Wednesday, December 28, 2011

Memoria de mis labores tristes

On the flight home from China Owl sat next to a man reading the newspaper in Spanish. Owl read over his shoulder for a few minutes (she has no shame) and then gave up because he was going way too fast. After the flight took off, the man popped open his laptop and pulled out a hefty dissertation in English. When his battery died, he whipped out a book in Italian. At this point Owl could no longer read over his shoulder and she fell asleep. When she woke up, he was reading poetry in French.

Owl nearly spontaneously combusted from jealousy.

The flight attendant spent a lot of time smiling at the man and slipping him extra peanuts. Owl was convinced it was because he was a polyglot and not because he was tall and distinguished looking.

Jet-lagged out of her mind, hurtling through thin air wrapped in metal and clouds, Owl decided she too would become a polyglot. Because polyglots are made, not born, verdad?

So the thing is, Owl spent nine years in school studying Spanish. All of it is a blur except for her last year. This was the class roster:

--girl who went to a Spanish immersion elementary school
--girl fluent in Italian
--girl fluent in French
--girl dating a Mexican student she met while teaching ESL classes
--linguistic genius #1 (aced all sorts of spelling bees)
--linguistic genius #2 (absorbed Spanish at her nanny's bosom and went on to become a beast at Chinese)
--resident school genius


Owl, um, kinda bribed her way into the class because she was flunking Economics and this was her only other option. It was the year of shame and stealth. By stealth, Owl means googling English translations of the assigned reading and praying to five gazillion deities before each exam.

To this day Owl associates studying foreign languages with  trauma and despair. 

Owl's dream of becoming a polyglot died a quick death the moment she got over her jet-lag.

But a few weeks later Owl picked up Rimbaud's poems at the library. Owl has been enchanted by Rimbaud ever since she read this review in the Economist.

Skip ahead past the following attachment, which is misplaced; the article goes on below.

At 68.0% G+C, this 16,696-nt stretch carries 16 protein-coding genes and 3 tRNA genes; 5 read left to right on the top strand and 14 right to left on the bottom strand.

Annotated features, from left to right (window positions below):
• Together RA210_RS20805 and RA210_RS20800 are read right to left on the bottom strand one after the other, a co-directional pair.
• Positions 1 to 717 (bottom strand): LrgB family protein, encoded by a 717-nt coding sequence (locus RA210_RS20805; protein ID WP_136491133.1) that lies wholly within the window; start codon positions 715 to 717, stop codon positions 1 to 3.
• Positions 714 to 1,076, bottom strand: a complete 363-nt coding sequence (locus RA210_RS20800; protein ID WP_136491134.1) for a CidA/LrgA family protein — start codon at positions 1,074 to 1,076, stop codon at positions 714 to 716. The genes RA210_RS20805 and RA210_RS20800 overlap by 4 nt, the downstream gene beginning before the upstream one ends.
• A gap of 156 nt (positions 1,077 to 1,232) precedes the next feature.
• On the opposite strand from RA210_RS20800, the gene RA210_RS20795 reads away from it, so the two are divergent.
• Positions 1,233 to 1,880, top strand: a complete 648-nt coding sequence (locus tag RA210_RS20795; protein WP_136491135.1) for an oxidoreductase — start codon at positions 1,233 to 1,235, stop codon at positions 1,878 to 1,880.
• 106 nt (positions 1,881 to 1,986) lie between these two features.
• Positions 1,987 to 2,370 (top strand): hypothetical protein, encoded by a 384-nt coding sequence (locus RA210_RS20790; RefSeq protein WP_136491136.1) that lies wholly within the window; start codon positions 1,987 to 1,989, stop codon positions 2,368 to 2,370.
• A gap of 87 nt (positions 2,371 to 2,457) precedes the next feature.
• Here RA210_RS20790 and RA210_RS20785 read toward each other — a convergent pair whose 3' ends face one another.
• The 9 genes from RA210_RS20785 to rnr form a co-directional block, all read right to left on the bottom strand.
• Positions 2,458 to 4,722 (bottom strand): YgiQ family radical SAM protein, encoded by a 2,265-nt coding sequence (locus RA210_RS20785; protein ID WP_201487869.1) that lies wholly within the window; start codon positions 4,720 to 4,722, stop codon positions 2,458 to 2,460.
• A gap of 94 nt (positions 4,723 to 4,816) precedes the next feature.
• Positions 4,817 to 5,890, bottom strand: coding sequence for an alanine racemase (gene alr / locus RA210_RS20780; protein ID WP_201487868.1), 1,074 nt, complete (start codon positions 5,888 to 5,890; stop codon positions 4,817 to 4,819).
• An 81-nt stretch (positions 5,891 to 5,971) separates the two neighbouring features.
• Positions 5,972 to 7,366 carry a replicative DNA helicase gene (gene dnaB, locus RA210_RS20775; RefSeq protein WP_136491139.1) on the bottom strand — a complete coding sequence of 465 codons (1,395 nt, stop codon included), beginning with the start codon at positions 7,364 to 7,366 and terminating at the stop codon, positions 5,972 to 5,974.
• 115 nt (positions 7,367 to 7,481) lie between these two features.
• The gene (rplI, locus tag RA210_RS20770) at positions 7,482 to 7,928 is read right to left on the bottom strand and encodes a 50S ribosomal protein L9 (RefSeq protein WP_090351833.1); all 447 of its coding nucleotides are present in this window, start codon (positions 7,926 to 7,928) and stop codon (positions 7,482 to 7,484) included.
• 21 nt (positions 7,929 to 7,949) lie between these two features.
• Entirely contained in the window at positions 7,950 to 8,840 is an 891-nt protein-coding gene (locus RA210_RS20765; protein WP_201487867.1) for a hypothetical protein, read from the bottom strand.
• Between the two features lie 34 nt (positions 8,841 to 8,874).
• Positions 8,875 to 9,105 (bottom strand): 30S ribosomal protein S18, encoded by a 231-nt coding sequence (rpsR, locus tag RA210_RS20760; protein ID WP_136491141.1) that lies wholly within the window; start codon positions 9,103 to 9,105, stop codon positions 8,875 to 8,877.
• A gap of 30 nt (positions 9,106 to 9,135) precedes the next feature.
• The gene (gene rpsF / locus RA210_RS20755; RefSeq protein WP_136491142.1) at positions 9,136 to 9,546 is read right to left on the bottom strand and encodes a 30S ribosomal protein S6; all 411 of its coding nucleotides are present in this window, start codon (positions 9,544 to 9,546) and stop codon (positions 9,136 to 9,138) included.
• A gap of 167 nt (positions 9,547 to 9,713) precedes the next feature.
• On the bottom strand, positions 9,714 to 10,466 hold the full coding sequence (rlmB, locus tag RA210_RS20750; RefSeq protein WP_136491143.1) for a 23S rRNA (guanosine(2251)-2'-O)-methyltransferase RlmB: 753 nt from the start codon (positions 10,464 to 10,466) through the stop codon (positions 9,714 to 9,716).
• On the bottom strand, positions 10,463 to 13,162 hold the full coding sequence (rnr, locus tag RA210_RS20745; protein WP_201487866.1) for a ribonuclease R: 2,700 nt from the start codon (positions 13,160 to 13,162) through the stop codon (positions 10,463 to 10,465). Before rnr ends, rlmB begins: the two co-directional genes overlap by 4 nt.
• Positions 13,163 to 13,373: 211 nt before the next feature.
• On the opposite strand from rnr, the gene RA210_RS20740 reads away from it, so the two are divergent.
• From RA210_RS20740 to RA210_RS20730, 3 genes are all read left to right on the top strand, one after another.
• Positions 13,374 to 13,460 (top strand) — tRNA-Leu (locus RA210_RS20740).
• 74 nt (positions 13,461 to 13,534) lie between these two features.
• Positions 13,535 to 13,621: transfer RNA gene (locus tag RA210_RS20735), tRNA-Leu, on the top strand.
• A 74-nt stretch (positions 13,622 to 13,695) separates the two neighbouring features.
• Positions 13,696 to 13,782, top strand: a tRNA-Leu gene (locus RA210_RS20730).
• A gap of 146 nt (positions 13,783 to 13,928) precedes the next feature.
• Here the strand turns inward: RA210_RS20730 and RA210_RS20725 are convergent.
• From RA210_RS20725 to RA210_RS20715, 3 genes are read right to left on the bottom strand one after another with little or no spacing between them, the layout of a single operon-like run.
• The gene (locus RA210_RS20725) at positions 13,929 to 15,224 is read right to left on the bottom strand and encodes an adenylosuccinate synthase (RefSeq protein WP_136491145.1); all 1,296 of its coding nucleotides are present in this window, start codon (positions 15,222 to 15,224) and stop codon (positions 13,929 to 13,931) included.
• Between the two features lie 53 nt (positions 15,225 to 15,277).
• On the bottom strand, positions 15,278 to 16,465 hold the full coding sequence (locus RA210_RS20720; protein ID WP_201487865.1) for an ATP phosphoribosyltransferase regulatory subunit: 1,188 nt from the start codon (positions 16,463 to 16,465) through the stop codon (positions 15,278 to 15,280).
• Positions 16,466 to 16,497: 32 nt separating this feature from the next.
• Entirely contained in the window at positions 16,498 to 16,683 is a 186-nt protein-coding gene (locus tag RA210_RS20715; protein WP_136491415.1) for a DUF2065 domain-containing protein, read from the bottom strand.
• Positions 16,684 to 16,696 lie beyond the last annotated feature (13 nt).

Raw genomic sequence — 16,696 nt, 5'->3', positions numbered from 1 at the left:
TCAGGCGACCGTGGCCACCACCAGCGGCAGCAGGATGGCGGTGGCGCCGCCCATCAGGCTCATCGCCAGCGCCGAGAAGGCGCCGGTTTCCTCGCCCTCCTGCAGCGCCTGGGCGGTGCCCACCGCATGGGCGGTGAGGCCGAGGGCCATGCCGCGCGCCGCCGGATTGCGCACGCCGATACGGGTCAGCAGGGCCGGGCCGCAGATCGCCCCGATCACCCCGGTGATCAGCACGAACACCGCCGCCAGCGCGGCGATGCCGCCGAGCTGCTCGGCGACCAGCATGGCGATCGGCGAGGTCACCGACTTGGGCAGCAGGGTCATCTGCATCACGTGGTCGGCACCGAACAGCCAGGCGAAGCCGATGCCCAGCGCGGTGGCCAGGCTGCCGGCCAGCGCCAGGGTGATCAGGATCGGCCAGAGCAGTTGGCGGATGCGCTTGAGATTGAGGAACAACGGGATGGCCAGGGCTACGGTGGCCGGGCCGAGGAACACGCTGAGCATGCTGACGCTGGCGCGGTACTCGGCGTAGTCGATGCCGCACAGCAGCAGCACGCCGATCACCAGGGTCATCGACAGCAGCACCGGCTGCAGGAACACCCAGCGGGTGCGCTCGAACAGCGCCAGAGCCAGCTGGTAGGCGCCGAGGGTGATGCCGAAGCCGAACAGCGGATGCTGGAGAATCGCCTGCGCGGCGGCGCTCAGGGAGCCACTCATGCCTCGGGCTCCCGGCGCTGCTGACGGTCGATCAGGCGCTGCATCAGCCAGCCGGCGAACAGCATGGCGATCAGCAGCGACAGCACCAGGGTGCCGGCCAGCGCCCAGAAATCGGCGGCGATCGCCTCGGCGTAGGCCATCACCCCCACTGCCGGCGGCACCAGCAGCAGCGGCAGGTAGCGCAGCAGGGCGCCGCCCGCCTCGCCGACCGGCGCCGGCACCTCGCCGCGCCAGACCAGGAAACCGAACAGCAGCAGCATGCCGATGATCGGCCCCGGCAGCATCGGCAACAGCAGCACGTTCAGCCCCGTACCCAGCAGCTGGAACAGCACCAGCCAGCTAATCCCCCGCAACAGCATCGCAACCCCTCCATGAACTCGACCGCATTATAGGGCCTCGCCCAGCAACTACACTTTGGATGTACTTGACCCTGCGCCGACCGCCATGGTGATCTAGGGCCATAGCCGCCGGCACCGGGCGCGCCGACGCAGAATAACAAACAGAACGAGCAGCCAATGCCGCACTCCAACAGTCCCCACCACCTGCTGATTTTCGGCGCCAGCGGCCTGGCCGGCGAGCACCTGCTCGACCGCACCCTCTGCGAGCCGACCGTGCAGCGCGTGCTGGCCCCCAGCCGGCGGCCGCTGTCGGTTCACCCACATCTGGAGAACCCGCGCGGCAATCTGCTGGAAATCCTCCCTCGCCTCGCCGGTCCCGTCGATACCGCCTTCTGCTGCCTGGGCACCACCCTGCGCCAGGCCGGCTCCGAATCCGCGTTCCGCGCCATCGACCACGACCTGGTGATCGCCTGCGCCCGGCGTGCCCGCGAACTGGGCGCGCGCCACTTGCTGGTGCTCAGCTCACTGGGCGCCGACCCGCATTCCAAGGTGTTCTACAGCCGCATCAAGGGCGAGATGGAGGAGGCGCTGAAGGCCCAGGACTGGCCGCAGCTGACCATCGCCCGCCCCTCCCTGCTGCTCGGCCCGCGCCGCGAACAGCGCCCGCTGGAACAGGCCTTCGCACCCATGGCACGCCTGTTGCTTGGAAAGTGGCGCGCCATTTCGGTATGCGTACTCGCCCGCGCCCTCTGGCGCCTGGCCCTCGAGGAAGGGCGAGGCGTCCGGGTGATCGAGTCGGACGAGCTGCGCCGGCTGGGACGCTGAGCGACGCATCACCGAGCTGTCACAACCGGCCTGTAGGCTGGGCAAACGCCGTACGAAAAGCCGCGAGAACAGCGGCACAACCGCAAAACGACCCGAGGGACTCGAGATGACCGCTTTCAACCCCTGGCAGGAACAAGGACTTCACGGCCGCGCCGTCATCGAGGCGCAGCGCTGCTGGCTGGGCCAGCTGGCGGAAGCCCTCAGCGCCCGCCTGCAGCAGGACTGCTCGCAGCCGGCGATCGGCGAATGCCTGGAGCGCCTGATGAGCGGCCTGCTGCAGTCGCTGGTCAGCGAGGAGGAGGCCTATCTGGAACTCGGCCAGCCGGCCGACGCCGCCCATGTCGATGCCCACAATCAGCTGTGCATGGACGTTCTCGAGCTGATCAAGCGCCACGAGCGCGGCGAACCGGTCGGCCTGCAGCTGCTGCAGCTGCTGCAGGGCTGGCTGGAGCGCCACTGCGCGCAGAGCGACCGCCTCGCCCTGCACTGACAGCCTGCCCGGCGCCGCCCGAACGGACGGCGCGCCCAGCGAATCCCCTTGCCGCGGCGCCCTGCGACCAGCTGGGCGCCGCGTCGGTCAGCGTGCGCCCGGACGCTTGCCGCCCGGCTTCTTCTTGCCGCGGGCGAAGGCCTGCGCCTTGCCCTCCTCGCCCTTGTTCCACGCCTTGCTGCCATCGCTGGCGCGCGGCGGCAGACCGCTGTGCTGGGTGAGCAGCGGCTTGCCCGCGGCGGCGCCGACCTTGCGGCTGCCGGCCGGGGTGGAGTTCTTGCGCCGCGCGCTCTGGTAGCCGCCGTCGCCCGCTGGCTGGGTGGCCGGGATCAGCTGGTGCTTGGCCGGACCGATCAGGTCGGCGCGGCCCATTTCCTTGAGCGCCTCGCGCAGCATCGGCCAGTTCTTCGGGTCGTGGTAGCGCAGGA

Owl prepared to be dazzled.

…Yeah no.

Owl can not believe that Rimbaud, the gorgeous golden boy known for his filthy filthy mouth filled his poems with rhymes like stream with dream and fair with air. Maybe these rhymes aren't a linguistic crime in French. Maybe he was just having a bad day. Or maybe Owl got a really shitty translation.

Owl's going with that.

But she’s not sure if that’s true. Maybe golden boys with filthy mouths really like puerile rhymes. Maybe that's irony! Or something. Owl has no idea because the frustration of being unable to parse out the translation from the writing is messing with her thinking process. In school, on the rare occasion that Owl understood a piece in Spanish, she compared it to various English translation. And the gap between the two was always disturbing. 

Some translators focus on word-for-word translations, sacrificing elegance for accuracy. Others craft an elegant piece, and end up with well, an elegant piece, that's more like a second cousin than a twin of the original. Translators fight a good fight, but they always leave their mark.

Owl is not going to learn French. Not unless she gets run over by a train, and gets reincarnated as a polyglot. Or a French speaker. Owl loves Japanese writers and Chinese folktales and Hindi verses, and there is no way she's going to pick up all three of the languages for her reading pleasure.